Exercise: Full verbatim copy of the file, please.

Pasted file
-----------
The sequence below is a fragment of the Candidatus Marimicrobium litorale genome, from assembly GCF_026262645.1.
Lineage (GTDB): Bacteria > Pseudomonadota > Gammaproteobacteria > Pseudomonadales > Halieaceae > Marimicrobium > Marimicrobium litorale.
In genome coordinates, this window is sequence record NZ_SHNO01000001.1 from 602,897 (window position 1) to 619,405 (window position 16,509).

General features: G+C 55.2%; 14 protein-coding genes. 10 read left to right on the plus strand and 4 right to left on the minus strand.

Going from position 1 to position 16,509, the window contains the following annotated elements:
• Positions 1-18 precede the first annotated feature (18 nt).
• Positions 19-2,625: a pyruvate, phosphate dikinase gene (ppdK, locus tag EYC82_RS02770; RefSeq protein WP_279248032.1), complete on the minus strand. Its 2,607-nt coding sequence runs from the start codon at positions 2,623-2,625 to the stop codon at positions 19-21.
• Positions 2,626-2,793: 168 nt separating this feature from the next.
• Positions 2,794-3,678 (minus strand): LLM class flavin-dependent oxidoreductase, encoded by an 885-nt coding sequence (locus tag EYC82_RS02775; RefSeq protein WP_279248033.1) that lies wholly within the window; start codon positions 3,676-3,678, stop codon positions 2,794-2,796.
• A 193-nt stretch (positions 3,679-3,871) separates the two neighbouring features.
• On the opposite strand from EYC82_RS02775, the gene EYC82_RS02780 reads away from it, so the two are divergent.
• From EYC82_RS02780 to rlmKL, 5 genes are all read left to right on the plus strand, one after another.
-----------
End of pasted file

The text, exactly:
The sequence below is a fragment of the Candidatus Marimicrobium litorale genome, from assembly GCF_026262645.1.
Lineage (GTDB): Bacteria > Pseudomonadota > Gammaproteobacteria > Pseudomonadales > Halieaceae > Marimicrobium > Marimicrobium litorale.
In genome coordinates, this window is sequence record NZ_SHNO01000001.1 from 602,897 (window position 1) to 619,405 (window position 16,509).

General features: G+C 55.2%; 14 protein-coding genes. 10 read left to right on the plus strand and 4 right to left on the minus strand.

Going from position 1 to position 16,509, the window contains the following annotated elements:
• Positions 1-18 precede the first annotated feature (18 nt).
• Positions 19-2,625: a pyruvate, phosphate dikinase gene (ppdK, locus tag EYC82_RS02770; RefSeq protein WP_279248032.1), complete on the minus strand. Its 2,607-nt coding sequence runs from the start codon at positions 2,623-2,625 to the stop codon at positions 19-21.
• Positions 2,626-2,793: 168 nt separating this feature from the next.
• Positions 2,794-3,678 (minus strand): LLM class flavin-dependent oxidoreductase, encoded by an 885-nt coding sequence (locus tag EYC82_RS02775; RefSeq protein WP_279248033.1) that lies wholly within the window; start codon positions 3,676-3,678, stop codon positions 2,794-2,796.
• A 193-nt stretch (positions 3,679-3,871) separates the two neighbouring features.
• On the opposite strand from EYC82_RS02775, the gene EYC82_RS02780 reads away from it, so the two are divergent.
• From EYC82_RS02780 to rlmKL, 5 genes are all read left to right on the plus strand, one after another.